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Distributed for National University of Singapore Press

Chinese Epigraphy in Singapore, 1819-1911

The history of Singapore’s Chinese community has been carved in stone and wood throughout the country. This book looks specifically at sixty-two temples, native-place associations, and guildhalls where epigraphs made between 1819 and 1911 are still found today. These early inscriptions provide first-hand historical information on the aspirations and contributions of the early generation of Chinese settlers in Singapore and reveal the many ways that the epigraph’s chosen structures—and the institutions they represent—have evolved over the years. These epigraphs, newly translated into English, open a window into the world of Chinese communities in Singapore, offering an important source for the study of both Chinese overseas as well as the place of Buddhism and Taoism within the political and social climate of colonial and postcolonial Singapore.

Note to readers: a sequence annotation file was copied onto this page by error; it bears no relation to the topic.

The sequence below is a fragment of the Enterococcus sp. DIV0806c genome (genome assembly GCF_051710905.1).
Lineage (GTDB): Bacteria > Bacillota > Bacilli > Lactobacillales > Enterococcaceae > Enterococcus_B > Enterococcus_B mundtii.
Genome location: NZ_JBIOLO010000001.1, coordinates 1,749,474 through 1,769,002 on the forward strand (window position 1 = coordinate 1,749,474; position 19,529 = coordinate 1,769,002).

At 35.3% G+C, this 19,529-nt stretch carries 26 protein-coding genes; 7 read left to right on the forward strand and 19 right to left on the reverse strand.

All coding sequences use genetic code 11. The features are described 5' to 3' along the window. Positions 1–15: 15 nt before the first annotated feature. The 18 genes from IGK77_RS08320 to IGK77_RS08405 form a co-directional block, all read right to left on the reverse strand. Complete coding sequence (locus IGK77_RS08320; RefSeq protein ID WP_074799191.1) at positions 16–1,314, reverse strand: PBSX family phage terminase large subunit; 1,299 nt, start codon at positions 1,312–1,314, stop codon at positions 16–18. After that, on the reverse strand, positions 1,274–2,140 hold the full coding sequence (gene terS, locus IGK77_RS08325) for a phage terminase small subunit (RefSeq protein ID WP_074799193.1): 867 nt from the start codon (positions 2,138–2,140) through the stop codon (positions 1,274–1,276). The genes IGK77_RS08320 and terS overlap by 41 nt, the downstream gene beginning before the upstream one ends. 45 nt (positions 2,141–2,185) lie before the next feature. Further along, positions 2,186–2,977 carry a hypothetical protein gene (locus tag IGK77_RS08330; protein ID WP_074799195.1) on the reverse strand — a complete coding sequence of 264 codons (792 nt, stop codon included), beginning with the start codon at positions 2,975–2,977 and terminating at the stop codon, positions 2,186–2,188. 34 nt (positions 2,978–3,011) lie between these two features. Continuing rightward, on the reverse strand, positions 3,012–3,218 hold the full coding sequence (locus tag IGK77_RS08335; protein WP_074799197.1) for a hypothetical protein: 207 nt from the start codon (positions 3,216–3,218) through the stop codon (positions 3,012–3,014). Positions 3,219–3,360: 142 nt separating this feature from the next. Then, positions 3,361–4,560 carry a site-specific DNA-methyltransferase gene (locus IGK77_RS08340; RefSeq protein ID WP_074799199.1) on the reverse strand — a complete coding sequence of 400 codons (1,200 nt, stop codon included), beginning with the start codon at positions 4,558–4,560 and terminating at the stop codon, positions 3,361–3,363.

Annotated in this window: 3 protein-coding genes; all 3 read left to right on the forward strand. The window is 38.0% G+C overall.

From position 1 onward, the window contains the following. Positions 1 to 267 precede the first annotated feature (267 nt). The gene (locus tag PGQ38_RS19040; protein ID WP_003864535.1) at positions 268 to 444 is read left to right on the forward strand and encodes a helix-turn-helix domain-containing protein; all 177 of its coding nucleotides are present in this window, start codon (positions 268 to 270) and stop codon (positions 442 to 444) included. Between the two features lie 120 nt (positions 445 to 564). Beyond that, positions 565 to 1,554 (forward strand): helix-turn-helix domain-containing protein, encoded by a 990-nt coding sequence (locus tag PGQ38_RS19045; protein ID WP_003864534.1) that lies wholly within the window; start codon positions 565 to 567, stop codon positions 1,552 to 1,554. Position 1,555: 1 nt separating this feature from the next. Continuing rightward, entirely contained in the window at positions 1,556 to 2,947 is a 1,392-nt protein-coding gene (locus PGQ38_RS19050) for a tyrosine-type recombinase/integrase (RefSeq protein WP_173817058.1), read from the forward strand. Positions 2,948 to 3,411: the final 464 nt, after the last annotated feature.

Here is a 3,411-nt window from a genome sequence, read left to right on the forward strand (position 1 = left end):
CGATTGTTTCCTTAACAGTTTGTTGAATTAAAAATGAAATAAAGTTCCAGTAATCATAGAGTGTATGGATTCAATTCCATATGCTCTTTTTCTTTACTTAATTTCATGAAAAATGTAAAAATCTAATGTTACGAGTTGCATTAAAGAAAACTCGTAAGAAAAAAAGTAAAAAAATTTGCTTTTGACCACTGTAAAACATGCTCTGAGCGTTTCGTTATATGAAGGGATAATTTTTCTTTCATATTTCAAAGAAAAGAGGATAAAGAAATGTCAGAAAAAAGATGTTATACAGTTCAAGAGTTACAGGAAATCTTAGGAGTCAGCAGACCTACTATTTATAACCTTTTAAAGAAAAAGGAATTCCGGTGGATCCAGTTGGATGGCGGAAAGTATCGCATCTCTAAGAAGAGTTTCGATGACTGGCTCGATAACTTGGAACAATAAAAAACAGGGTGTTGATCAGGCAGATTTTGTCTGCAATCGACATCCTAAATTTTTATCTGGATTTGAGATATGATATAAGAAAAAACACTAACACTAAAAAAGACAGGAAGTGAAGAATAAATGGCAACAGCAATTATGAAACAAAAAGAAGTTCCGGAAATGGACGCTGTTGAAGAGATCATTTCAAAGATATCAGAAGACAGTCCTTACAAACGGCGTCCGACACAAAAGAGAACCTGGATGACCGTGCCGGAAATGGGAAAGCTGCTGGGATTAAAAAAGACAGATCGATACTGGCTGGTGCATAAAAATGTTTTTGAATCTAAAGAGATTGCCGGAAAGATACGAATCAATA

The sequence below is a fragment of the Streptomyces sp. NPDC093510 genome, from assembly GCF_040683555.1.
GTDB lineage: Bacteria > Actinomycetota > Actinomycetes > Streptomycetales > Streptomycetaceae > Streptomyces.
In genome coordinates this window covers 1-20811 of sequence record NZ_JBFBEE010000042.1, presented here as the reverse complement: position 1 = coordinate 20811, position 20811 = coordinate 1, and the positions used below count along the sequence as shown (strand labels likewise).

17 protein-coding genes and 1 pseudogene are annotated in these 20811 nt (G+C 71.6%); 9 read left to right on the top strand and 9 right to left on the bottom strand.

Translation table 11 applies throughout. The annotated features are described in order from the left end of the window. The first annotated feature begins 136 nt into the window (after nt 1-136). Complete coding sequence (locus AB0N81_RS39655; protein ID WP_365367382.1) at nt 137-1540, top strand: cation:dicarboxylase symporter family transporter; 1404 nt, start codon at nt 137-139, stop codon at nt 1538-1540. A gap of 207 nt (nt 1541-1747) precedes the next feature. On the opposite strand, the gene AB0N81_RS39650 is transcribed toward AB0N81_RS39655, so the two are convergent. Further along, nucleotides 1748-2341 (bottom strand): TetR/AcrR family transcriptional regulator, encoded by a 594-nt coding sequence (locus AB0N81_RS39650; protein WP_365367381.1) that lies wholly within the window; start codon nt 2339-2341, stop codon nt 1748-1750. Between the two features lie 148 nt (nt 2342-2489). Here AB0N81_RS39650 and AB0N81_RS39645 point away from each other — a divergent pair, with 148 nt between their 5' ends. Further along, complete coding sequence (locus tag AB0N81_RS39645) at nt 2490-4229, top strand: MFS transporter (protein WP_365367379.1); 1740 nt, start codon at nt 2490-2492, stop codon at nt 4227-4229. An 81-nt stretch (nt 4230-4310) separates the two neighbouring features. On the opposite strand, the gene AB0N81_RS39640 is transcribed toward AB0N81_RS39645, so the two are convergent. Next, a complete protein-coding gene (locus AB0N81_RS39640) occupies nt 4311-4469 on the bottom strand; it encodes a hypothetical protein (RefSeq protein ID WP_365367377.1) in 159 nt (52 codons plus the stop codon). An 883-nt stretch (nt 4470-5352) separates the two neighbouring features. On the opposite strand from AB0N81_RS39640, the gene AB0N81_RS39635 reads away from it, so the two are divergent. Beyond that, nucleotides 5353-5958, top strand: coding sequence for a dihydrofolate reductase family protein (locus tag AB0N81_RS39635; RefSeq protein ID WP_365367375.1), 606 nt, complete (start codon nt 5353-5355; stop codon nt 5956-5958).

1,456 pages | 2 volumes, 1200 color plates, | 8 1/2 x 11 1/2 | © 2017

Asian Studies: Southeast Asia and Australia

History: Asian History

Literature and Literary Criticism: Asian Languages

Reference and Bibliography

Religion: South and East Asian Religions

Sociology: Social History


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Reviews

“There is no doubt that this new collection of epigraphic material constitutes a repository of Singapore cultural and historical heritage and will become an indispensable tool for all the scholars interested in that country.”

Claudine Salmon, French National Centre for Scientific Research

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